PFAS is a forever chemical that can cause harm with high levels, and it’s in Madison water

PFAS is a forever chemical that can cause harm with high levels, and it’s in Madison water

The Wisconsin Department of Natural Resources is approaching the two year anniversary of its PFAS action plan, the goal of which was to stop this harmful family of chemical compounds from spreading in water around the state. 


PFAS stands for perfluorokyl and polyfluorokyl substances. Melanie Johnson, Director in the Office of Emerging Contaminants at the Wisconsin Department of Natural Resources, said PFAS is an umbrella term for 9000 different chemical compounds that can cause contamination. 


Joseph Grande, the water quality manager for the City of Madison, said the Wisconsin Department of Health Services has evaluated about three dozen PFAS compounds and determined that 18 of them have a health risk. 


Exposure to high levels of PFAS can cause issues with pregnancy, affect hormones or weaken someone’s immune system, according to Johnson. There are ways to address PFAS, but it is considered a “forever chemical,” meaning they do not break down in the environment or the body.. 


“Because they're considered a forever chemical, you know, we really see them out there and we haven't really found ways to get rid of them yet,” Johnson said. 


Even though policy makers and environmentalists cannot totally get rid of PFAS, there are ways to address them, which is why the DNR developed the action council.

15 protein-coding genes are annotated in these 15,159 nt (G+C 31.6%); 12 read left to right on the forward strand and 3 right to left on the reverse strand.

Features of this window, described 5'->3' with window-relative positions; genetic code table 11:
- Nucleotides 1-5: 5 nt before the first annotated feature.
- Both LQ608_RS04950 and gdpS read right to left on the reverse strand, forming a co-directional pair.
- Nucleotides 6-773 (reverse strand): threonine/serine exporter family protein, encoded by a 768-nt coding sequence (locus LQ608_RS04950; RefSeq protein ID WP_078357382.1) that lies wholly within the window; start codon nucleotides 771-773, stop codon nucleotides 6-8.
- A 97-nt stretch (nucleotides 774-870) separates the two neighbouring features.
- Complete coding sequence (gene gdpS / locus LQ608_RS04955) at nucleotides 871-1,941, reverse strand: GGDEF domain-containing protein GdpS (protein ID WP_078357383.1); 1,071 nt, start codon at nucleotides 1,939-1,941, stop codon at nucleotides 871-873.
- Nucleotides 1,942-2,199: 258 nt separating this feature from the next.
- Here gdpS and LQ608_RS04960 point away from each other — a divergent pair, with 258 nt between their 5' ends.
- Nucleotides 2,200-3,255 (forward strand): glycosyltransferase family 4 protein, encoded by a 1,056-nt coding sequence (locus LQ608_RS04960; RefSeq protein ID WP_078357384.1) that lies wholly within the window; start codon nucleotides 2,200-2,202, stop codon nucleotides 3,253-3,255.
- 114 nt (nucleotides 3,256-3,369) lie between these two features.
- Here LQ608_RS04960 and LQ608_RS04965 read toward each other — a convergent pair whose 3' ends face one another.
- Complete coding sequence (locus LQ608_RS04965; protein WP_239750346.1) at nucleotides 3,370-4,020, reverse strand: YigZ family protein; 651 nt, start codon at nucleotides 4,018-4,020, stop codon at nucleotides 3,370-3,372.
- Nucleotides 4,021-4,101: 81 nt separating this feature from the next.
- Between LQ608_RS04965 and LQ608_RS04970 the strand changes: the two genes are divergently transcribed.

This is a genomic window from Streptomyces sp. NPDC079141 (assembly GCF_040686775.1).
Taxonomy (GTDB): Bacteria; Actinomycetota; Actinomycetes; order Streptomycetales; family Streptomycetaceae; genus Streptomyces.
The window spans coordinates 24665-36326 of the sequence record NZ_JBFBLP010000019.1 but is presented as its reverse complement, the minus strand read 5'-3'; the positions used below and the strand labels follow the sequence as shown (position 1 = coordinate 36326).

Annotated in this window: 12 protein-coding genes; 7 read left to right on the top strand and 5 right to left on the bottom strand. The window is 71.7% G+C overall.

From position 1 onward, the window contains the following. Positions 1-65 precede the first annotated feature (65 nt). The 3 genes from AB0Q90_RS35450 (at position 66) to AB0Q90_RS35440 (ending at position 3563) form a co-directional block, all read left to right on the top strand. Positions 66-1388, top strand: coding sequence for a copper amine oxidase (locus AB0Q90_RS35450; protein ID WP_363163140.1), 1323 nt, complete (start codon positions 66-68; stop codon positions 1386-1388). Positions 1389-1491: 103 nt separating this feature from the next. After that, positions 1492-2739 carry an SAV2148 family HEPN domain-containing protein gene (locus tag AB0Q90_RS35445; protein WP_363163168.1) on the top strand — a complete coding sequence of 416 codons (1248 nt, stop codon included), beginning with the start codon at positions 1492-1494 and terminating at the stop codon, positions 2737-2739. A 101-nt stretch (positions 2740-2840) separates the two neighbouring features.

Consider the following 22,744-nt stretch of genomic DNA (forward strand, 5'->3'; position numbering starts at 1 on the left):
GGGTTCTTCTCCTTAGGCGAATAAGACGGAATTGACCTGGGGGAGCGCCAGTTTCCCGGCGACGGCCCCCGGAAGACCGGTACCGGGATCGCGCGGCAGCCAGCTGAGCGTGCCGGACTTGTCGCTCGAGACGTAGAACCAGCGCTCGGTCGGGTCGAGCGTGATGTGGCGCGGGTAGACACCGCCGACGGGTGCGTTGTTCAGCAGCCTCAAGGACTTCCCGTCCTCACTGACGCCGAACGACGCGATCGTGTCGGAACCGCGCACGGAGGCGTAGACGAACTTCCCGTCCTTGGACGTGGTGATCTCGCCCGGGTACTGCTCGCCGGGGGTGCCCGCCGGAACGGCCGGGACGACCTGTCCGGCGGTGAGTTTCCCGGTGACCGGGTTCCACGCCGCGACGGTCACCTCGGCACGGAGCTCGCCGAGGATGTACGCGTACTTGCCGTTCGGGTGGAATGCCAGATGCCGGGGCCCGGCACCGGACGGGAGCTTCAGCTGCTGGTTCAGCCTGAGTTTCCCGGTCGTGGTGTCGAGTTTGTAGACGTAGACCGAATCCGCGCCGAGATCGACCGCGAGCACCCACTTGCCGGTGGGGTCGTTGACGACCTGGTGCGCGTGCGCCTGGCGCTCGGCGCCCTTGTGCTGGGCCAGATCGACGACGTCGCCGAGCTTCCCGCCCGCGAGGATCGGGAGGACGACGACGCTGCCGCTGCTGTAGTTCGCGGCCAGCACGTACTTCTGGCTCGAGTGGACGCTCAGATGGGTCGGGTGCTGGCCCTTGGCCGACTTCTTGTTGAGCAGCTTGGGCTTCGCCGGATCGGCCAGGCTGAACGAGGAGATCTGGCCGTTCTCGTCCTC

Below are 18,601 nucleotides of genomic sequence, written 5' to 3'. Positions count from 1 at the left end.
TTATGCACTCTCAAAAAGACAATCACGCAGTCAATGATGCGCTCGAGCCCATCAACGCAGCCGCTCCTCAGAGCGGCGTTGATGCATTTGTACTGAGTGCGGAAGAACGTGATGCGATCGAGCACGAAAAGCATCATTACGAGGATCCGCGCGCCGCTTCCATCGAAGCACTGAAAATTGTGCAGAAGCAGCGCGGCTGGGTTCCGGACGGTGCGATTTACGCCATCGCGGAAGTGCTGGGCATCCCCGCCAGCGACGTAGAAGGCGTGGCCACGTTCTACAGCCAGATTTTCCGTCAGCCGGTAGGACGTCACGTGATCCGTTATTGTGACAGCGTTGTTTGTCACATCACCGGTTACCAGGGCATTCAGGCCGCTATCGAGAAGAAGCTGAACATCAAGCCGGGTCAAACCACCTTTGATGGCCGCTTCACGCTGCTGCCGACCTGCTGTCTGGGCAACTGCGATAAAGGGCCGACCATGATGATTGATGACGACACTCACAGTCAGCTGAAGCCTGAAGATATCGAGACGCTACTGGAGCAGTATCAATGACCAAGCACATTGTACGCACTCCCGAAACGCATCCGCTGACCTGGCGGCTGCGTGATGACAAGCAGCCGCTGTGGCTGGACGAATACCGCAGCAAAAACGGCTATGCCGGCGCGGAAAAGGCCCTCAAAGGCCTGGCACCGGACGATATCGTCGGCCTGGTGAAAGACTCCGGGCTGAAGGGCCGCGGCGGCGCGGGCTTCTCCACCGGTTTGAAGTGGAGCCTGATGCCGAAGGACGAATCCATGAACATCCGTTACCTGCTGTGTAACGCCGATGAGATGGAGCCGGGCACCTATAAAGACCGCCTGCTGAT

Where is this chemical?

Grande said his role is to assess levels of PFAS in wells around Madison. His team tests the city’s 22 wells twice a year for levels of anywhere from 18 to 36 PFAS compounds. 


Madison Water has been testing wells for about 10 years— it first discovered PFAS in 2012. The EPA issued a health advisory in 2016 that the combined levels of PFOA and PFOS in wells should not exceed 70 parts per trillion. 


Grande said the highest level of combined PFOA and PFOS chemicals Madison has reached is about 12 parts per trillion in well 15, which is located right next the airport, so they had to close the well down. 


Grande said they took well 15 offline in 2019 because of concerns related to the number of PFAS compounds in the well. Although the level of PFOA and PFOS was not very high, the other compounds made the hazard levels very high.